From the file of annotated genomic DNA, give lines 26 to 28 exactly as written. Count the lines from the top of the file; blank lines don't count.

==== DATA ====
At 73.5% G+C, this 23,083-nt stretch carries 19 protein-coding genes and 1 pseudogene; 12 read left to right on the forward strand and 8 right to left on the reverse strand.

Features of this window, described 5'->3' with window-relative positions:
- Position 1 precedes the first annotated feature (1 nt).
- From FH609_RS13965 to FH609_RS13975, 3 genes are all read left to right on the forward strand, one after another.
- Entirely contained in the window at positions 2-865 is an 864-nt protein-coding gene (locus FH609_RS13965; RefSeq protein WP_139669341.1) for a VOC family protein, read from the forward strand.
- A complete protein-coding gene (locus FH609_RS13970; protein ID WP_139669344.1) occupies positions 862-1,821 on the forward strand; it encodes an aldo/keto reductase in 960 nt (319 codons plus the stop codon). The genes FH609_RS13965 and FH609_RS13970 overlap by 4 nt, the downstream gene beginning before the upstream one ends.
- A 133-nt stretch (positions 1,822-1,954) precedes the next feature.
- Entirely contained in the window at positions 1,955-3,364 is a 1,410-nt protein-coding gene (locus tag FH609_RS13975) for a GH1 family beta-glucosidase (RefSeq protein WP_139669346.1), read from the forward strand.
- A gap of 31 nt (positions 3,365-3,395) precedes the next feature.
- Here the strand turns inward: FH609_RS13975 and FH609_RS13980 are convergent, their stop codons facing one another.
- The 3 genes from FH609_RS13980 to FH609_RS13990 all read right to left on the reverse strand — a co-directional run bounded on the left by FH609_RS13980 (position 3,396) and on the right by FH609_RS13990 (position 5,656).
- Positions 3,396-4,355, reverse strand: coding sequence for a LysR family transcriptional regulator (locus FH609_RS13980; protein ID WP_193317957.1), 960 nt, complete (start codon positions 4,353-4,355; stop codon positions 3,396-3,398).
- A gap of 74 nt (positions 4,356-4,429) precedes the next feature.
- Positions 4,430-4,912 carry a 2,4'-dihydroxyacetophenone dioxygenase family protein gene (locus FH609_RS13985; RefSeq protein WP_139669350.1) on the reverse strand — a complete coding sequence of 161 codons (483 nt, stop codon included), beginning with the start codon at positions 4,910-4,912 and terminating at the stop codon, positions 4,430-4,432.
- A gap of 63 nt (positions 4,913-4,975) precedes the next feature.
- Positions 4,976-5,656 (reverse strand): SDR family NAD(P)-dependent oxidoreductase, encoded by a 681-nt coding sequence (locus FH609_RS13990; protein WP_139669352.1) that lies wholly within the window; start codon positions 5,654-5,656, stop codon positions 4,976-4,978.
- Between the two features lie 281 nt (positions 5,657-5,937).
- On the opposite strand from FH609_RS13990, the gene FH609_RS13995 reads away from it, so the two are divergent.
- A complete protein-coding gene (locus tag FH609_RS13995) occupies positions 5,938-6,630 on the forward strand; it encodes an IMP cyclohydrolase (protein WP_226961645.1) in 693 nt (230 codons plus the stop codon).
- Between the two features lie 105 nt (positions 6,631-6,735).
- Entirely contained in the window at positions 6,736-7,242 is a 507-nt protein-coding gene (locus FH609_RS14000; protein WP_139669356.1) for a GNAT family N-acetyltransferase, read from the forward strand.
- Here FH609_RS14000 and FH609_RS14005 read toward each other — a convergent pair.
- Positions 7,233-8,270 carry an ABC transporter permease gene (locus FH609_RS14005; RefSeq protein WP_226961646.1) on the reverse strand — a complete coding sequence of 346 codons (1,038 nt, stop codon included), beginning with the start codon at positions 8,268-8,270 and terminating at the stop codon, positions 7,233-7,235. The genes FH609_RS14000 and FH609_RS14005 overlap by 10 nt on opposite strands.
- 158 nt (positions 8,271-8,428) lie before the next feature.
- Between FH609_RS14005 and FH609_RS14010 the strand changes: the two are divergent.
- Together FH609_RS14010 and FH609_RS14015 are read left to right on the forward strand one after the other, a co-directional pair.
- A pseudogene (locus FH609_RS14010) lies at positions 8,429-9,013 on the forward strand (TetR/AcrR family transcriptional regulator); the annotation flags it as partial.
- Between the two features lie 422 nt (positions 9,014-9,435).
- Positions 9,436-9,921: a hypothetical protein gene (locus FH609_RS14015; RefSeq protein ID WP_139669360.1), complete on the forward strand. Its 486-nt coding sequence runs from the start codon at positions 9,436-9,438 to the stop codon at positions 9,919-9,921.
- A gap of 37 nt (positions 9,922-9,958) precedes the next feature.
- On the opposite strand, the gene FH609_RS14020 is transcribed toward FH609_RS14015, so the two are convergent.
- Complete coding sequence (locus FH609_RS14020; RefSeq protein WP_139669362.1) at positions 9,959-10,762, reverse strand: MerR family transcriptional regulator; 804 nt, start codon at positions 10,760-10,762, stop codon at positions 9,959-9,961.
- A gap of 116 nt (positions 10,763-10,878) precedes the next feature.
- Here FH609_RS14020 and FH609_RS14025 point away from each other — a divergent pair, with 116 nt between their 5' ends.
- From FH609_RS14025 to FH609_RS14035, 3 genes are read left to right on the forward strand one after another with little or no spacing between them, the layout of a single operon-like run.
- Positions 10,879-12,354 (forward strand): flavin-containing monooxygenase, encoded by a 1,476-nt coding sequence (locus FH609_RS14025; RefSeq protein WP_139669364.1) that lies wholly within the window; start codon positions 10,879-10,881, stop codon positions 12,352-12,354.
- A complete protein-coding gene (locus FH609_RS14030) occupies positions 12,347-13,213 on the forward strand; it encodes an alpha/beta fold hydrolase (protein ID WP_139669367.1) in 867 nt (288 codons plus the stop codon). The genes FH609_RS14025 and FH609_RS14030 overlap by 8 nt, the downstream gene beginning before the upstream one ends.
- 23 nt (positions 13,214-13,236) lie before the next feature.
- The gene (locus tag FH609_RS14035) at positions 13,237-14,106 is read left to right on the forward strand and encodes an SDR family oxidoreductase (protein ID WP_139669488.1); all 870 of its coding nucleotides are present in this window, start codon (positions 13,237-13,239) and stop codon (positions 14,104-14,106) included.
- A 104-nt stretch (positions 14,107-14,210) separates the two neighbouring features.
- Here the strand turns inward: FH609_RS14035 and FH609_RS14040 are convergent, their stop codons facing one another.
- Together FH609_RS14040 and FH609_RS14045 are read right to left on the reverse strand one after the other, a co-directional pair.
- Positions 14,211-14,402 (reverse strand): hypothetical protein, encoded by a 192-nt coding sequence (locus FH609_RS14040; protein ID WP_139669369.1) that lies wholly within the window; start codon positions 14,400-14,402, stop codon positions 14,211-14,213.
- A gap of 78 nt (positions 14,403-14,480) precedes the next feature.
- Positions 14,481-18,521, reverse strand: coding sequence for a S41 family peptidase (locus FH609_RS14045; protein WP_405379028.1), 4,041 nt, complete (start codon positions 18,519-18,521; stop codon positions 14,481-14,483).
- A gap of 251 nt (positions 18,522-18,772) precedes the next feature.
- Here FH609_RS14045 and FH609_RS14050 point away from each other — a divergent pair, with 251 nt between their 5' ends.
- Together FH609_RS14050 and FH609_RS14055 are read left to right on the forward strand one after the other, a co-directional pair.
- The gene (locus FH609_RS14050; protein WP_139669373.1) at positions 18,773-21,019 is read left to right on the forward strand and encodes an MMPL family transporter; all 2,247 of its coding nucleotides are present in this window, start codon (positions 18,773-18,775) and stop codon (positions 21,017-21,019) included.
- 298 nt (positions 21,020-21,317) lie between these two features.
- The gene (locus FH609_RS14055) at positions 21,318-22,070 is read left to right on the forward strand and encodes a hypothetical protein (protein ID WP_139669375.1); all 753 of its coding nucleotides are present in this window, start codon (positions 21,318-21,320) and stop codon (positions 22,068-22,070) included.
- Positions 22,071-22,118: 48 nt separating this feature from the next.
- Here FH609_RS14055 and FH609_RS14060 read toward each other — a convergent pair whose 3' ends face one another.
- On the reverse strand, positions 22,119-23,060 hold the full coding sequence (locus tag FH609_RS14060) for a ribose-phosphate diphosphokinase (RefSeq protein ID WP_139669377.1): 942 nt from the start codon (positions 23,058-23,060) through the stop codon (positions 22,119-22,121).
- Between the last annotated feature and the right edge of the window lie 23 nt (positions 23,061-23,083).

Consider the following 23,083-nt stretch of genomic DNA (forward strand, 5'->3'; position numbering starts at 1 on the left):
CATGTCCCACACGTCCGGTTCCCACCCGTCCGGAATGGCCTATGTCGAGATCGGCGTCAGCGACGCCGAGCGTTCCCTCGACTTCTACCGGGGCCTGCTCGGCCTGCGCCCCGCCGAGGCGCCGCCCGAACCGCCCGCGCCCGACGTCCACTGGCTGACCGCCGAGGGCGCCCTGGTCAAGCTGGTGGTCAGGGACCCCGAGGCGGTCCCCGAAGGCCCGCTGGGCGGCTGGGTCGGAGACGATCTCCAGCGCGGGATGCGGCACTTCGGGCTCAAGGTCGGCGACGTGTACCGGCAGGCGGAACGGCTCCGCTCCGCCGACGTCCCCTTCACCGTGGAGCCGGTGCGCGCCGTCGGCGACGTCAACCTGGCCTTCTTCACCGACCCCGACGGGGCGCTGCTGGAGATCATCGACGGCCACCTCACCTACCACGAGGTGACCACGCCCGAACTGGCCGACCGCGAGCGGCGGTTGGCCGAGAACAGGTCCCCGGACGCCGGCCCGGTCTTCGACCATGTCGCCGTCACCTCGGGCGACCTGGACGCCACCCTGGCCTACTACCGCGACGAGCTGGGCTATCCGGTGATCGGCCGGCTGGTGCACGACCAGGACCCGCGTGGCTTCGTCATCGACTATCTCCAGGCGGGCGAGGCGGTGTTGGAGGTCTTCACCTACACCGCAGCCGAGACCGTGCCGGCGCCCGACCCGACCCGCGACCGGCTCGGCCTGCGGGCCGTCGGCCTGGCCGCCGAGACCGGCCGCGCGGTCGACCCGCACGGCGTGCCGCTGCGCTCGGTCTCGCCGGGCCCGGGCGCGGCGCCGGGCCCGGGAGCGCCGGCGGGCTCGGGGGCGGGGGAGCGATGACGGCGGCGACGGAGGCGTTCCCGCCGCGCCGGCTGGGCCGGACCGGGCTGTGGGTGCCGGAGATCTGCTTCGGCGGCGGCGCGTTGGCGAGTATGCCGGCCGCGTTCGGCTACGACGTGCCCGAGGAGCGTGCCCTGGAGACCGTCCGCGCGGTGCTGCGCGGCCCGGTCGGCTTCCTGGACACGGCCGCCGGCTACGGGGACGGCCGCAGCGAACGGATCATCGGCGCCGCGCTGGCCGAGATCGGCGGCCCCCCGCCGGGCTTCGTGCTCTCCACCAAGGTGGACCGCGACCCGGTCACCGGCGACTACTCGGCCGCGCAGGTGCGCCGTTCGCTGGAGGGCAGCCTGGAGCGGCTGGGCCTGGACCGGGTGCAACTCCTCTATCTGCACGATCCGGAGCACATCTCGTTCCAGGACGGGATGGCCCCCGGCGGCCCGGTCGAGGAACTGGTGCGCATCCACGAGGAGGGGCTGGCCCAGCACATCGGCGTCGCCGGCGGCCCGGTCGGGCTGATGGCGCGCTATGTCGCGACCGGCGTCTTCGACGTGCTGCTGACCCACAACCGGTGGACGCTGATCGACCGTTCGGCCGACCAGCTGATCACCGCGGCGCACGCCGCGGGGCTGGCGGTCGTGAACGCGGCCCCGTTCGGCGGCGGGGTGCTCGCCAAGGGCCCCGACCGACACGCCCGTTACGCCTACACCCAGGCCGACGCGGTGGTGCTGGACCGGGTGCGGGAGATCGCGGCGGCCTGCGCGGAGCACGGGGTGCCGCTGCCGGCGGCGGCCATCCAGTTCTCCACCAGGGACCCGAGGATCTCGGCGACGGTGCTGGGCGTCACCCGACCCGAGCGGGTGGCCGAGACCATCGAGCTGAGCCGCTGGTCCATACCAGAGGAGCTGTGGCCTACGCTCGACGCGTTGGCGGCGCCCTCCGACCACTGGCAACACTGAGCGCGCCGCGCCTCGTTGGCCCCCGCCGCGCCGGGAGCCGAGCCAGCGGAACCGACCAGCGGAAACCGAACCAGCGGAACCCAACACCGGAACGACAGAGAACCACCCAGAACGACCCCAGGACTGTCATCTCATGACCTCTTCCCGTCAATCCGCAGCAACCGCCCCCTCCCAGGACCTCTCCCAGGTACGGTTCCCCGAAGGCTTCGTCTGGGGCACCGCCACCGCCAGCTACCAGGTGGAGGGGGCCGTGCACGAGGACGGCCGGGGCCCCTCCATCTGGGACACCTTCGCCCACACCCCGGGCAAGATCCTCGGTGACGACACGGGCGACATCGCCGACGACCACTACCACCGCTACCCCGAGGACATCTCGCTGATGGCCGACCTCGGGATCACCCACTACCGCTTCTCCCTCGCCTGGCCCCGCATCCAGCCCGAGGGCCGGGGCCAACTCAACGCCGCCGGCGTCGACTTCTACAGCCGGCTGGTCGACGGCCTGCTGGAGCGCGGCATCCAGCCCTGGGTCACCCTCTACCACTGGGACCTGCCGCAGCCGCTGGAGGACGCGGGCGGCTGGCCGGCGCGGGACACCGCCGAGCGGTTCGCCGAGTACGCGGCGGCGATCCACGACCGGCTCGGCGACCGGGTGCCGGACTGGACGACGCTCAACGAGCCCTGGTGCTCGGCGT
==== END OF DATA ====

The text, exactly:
- Together FH609_RS14010 and FH609_RS14015 are read left to right on the forward strand one after the other, a co-directional pair.
- A pseudogene (locus FH609_RS14010) lies at positions 8,429-9,013 on the forward strand (TetR/AcrR family transcriptional regulator); the annotation flags it as partial.
- Between the two features lie 422 nt (positions 9,014-9,435).